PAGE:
- Pillows should support the space between your head and shoulders. Your head and neck should remain level with your mid and lower spine.
- In many cases, you get what you pay for. While many ergonomic pillows on the market may seem expensive, they are more likely to provide long-term spinal health benefits.
Proper bed maintenance is simple, but can dramatically extend its life.
- Keep your mattress dry and clean with a quality mattress protector.
- Spot clean any spills immediately using detergent. Ensure you dry the mattress fully in the shade before using it again
- Tighten the legs on an ensemble every six months. For new ensembles, tighten after the first six weeks
- Tighten the bolts on a bed frame every six months to avoid the bed becoming loose and squeaky
- Rotate the mattress every few months
- Wipe down timber facings with a damp cloth regularly to remove dust and to keep the timber looking good. Furniture polish is not recommended
Minimising toxins from your bedroom
Your bedroom should be a place of peace, relaxation, and comfort to support restorative sleep. If you want to support all aspects of healthy sleep, it’s important to consider various sources of toxins in your bedroom.
Here is a checklist to help you minimise toxins in your bedroom:
Remove sources of indoor air pollutants such as artificial air fresheners, plug-in room fragrances, and toxic cleaning supplies.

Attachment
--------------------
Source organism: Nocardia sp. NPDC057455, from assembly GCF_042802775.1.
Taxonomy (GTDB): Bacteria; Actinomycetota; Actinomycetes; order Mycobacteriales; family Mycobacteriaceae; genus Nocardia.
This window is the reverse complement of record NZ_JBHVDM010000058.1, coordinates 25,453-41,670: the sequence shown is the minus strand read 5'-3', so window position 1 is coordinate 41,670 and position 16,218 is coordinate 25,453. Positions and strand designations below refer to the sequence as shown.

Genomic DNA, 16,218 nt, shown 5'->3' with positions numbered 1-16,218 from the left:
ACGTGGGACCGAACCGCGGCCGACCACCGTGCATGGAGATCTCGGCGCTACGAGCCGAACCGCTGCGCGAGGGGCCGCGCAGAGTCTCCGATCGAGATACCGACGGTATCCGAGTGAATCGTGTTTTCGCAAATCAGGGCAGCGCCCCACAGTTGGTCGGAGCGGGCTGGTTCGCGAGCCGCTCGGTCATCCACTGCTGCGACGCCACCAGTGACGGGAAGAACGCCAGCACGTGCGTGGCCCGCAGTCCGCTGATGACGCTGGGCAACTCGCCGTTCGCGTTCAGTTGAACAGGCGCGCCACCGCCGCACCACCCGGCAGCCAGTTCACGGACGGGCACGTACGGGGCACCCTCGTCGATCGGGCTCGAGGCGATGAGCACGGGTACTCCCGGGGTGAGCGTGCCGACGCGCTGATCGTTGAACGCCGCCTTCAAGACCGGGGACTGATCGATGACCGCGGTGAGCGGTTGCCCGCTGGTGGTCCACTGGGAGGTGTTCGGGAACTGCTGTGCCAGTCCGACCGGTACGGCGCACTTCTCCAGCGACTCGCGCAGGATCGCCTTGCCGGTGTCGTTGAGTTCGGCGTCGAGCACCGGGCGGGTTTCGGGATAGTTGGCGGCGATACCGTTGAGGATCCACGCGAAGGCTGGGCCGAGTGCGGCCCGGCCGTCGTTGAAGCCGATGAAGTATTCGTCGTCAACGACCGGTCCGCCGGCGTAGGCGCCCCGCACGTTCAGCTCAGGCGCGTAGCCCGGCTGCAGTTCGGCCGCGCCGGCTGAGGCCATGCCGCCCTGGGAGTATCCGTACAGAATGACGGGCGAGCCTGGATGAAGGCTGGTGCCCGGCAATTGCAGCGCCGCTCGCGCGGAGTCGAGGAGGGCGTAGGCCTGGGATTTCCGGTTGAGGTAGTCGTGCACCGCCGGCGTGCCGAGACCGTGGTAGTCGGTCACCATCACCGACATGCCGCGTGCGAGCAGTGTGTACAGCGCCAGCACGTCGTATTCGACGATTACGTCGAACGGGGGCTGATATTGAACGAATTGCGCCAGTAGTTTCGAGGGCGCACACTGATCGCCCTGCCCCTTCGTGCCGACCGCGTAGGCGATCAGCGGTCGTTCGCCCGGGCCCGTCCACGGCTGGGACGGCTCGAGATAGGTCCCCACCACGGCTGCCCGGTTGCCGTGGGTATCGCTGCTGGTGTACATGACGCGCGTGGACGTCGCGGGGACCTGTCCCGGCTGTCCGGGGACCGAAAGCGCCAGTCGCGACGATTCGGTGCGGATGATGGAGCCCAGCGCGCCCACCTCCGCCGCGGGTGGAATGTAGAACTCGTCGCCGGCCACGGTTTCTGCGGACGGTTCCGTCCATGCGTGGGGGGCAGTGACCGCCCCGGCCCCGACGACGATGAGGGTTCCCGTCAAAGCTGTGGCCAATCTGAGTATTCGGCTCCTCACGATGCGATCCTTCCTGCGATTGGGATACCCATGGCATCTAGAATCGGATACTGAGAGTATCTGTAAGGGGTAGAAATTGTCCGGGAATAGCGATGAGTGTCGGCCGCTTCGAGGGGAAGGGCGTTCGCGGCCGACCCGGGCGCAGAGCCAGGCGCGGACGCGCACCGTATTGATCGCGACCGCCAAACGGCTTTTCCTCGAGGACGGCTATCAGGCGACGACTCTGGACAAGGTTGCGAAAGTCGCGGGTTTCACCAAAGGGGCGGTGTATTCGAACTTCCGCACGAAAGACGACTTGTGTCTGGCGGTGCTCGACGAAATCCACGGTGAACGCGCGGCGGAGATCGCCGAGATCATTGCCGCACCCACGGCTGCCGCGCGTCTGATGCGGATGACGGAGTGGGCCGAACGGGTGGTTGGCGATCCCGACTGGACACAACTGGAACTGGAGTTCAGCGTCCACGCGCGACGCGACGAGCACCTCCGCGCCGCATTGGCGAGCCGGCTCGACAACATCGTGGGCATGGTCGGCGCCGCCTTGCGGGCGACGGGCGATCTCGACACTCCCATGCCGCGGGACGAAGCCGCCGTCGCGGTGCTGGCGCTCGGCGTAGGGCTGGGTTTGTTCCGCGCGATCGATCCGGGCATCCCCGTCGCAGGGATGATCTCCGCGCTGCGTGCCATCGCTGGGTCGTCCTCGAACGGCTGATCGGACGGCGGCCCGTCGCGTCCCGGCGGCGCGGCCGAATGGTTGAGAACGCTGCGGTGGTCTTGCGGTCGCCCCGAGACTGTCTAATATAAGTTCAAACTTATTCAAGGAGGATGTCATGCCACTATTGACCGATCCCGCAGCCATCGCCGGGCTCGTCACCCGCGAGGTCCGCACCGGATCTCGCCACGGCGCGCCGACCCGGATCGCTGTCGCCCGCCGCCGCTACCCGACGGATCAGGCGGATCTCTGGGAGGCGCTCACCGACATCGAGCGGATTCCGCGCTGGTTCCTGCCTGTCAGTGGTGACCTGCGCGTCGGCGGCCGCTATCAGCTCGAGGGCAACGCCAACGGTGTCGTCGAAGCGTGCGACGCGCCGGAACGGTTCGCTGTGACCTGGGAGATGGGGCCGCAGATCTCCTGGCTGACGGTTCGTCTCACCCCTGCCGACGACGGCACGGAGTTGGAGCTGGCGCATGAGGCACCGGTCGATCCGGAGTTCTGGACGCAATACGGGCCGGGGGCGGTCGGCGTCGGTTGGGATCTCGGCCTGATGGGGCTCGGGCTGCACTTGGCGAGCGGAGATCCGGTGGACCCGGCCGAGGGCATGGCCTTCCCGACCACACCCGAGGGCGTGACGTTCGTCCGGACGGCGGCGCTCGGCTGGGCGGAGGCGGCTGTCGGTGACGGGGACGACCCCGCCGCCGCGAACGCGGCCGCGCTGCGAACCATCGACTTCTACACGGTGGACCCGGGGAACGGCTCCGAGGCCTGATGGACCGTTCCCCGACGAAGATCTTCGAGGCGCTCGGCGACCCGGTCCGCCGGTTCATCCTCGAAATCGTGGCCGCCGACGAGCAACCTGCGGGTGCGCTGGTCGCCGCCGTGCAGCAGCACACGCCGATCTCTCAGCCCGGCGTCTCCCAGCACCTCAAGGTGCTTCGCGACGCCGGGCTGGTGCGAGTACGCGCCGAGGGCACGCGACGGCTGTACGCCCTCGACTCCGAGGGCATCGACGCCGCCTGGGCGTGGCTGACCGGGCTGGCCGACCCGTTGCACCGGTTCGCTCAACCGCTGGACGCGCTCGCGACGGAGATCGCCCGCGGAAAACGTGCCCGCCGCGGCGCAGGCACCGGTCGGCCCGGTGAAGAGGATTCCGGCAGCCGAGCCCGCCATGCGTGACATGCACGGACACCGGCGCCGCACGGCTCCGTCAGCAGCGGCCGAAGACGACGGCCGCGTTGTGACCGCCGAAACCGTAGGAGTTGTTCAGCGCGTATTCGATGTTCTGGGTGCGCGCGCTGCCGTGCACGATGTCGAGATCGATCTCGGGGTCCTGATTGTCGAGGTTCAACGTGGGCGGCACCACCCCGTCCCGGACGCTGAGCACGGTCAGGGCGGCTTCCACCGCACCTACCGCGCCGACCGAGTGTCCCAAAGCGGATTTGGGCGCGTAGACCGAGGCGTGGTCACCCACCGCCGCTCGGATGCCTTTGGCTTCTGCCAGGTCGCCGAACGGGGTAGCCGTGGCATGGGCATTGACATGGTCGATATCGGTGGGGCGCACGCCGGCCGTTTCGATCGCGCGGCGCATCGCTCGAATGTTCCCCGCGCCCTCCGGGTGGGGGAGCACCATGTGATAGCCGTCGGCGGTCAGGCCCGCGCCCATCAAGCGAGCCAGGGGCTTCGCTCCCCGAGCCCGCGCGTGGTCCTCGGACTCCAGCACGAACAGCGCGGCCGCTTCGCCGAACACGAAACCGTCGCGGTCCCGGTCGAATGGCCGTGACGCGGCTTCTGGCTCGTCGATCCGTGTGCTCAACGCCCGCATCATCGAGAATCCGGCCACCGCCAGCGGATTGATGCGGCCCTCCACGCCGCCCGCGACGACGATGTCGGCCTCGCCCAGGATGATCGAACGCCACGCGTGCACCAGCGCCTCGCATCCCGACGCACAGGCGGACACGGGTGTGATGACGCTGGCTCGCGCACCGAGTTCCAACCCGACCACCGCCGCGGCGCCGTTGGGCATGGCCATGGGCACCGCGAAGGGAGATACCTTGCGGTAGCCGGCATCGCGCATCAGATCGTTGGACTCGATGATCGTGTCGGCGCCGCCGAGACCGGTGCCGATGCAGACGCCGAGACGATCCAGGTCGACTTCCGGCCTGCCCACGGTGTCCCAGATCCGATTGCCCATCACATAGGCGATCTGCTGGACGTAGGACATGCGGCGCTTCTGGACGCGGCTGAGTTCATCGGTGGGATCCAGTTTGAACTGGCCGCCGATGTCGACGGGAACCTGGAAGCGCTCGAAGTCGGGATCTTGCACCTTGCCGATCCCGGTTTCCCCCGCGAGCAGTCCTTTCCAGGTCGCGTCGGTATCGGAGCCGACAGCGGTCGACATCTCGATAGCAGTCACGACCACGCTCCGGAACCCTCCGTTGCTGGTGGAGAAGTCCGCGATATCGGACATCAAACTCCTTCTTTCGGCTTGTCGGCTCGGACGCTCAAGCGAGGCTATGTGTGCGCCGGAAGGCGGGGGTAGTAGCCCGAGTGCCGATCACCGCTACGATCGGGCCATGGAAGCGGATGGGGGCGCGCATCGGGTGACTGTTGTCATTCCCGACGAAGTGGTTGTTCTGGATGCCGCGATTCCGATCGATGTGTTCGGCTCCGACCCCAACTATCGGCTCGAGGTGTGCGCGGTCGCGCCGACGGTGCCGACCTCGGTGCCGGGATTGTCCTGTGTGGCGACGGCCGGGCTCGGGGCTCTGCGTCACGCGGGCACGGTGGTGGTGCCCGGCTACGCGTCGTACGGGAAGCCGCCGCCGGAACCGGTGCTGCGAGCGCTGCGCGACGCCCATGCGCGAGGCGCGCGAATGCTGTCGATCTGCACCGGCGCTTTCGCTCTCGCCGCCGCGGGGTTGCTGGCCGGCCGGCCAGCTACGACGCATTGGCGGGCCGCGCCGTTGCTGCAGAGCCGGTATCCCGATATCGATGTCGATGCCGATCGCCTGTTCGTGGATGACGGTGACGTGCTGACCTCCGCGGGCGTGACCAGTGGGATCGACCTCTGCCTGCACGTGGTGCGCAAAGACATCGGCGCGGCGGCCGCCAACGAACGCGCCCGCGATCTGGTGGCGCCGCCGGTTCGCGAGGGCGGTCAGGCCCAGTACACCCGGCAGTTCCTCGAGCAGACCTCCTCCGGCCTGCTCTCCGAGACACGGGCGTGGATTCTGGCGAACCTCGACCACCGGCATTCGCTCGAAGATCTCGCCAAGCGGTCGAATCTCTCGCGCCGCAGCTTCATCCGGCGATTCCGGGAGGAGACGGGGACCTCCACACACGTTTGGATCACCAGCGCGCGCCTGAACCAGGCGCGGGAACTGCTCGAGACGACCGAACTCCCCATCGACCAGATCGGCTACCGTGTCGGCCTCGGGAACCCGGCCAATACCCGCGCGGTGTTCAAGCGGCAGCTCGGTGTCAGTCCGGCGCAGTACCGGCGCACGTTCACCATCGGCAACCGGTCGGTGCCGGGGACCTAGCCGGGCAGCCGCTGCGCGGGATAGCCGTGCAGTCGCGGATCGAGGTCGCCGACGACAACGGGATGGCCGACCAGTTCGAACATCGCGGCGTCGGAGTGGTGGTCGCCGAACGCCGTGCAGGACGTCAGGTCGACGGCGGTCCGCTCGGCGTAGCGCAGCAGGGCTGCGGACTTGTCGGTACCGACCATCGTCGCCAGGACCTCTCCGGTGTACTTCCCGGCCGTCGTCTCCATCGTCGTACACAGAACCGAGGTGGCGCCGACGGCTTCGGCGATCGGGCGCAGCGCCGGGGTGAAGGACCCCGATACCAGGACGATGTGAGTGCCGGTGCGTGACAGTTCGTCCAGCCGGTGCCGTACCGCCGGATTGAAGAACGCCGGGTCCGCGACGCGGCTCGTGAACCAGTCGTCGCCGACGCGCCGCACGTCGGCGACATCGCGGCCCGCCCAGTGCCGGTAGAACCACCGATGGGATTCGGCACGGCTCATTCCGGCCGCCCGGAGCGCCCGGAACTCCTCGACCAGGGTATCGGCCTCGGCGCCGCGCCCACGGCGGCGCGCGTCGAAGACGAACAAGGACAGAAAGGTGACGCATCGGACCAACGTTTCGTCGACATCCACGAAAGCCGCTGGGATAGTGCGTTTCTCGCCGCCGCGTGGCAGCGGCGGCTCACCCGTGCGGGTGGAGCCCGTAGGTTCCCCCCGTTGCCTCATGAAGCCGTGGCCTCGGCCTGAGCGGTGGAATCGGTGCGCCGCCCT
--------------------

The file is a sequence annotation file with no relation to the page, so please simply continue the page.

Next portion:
Regular mattresses are coated with potentially toxic fire retardants. Popular memory foam mattresses are made with numerous other components that produce toxins, especially when the mattress starts to break down.
Polyester (a combination of natural and synthetic substances) contain possible carcinogens that can affect the heart, kidneys, and nervous system. Polyurethane, synthetic latex, and other man-made foams may have various negative health effects, from headaches to serious allergic reactions. Chemical fabric treatments, artificial colours, dyes, and hazardous flame retardants are also potentially toxic substances on bedding materials.
Natural fibers, specifically wool and cotton are non-toxic and should be considered as a comfort layer on your mattress. Wool is a breathable comfort layer, and is more resistant to dust mites than other natural bedding materials, such as down (which attracts dust mites).
Reduce sources of EMFs
EMFs (electromagnetic fields) are electrical frequencies that can disrupt electrical communication in the human body. Some tips to reduce EMFs during your sleep:
- Turn of your WiFi before you go to sleep
- Turn off your phone before bed
- Don’t use your laptop or tablet on your lap, where the radiation is concentrated over vital organs.
Reduce light pollution
- Take a “screen fast” at least an hour before bed. The blue light from electronic screens may disrupt melatonin levels, contributing to sleep problems
- Use blackout blinds to create a pitch-black sleeping environment